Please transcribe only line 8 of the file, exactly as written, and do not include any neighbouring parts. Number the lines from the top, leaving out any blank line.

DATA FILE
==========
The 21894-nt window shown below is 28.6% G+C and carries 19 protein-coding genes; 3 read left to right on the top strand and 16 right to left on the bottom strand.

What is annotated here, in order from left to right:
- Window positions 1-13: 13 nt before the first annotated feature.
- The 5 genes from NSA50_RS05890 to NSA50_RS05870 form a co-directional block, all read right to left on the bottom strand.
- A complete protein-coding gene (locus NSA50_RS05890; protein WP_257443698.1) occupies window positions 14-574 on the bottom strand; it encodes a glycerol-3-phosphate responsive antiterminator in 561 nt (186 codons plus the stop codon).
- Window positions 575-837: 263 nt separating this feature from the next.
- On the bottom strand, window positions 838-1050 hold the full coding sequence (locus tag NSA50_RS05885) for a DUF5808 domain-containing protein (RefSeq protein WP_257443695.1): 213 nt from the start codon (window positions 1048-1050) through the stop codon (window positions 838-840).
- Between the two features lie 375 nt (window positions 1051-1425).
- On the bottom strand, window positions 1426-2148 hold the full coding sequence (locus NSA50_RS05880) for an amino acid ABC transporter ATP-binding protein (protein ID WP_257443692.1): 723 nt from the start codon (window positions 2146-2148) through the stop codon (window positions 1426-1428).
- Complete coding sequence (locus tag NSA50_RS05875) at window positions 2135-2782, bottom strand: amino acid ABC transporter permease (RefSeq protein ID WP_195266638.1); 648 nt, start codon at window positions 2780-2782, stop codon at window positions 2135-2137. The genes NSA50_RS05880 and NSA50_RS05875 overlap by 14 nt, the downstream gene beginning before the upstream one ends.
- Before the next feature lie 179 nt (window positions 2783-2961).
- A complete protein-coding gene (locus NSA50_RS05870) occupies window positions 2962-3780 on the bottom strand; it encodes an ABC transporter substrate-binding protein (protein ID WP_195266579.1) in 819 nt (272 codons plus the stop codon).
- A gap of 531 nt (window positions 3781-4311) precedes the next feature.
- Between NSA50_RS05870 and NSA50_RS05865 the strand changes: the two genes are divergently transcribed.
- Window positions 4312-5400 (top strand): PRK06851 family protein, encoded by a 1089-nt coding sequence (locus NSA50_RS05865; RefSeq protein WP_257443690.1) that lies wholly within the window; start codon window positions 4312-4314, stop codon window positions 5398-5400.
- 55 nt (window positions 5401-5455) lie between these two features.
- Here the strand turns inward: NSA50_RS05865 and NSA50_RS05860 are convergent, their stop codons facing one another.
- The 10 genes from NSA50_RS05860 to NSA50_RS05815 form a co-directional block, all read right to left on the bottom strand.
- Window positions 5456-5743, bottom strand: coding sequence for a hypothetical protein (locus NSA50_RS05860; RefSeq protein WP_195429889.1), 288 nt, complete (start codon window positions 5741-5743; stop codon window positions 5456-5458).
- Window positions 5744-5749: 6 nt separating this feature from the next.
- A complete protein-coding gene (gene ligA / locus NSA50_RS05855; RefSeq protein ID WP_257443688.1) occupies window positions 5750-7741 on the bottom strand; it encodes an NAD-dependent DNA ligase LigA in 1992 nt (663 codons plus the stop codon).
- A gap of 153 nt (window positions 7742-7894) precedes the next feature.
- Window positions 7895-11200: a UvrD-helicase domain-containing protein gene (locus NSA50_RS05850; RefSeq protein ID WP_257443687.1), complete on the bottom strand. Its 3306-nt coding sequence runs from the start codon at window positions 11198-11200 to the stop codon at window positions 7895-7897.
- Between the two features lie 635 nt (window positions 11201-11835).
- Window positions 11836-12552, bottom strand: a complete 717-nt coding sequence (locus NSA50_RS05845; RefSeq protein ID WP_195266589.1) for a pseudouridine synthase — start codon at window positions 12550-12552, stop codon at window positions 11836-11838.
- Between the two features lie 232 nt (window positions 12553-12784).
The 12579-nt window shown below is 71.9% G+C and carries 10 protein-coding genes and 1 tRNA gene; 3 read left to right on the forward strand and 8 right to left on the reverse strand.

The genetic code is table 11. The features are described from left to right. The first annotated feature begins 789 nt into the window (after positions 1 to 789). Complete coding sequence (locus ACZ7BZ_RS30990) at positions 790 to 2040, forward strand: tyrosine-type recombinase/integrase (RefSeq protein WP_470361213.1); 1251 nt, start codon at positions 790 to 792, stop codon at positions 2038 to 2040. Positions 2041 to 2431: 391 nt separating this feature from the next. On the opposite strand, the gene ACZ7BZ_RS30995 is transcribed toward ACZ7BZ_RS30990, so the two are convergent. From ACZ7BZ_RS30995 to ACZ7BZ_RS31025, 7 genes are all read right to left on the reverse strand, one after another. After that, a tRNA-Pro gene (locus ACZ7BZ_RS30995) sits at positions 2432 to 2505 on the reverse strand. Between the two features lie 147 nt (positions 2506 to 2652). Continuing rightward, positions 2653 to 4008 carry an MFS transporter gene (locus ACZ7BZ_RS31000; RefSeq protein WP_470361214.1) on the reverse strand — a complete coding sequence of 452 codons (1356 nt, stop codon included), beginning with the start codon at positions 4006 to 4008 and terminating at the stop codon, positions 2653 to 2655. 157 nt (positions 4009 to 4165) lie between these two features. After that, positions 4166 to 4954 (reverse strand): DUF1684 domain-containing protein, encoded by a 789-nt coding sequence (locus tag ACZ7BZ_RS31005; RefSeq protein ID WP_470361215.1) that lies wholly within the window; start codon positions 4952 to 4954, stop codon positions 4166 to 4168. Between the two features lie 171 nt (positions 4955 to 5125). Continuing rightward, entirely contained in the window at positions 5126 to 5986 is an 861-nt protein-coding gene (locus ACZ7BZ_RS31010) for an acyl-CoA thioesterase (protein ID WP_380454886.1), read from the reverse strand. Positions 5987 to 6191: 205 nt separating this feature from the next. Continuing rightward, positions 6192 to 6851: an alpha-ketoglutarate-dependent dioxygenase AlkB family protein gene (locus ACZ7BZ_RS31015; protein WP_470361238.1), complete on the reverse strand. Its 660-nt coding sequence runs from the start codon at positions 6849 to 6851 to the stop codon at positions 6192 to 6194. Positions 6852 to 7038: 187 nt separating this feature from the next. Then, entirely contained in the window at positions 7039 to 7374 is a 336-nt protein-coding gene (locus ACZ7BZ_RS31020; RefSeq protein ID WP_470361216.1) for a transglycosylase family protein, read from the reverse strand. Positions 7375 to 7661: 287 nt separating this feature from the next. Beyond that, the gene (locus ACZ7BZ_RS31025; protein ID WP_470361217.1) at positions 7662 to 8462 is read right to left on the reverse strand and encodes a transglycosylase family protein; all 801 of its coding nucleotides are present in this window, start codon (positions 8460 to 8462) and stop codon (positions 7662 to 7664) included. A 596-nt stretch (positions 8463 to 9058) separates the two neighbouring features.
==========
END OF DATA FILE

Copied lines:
- Between the two features lie 375 nt (window positions 1051-1425).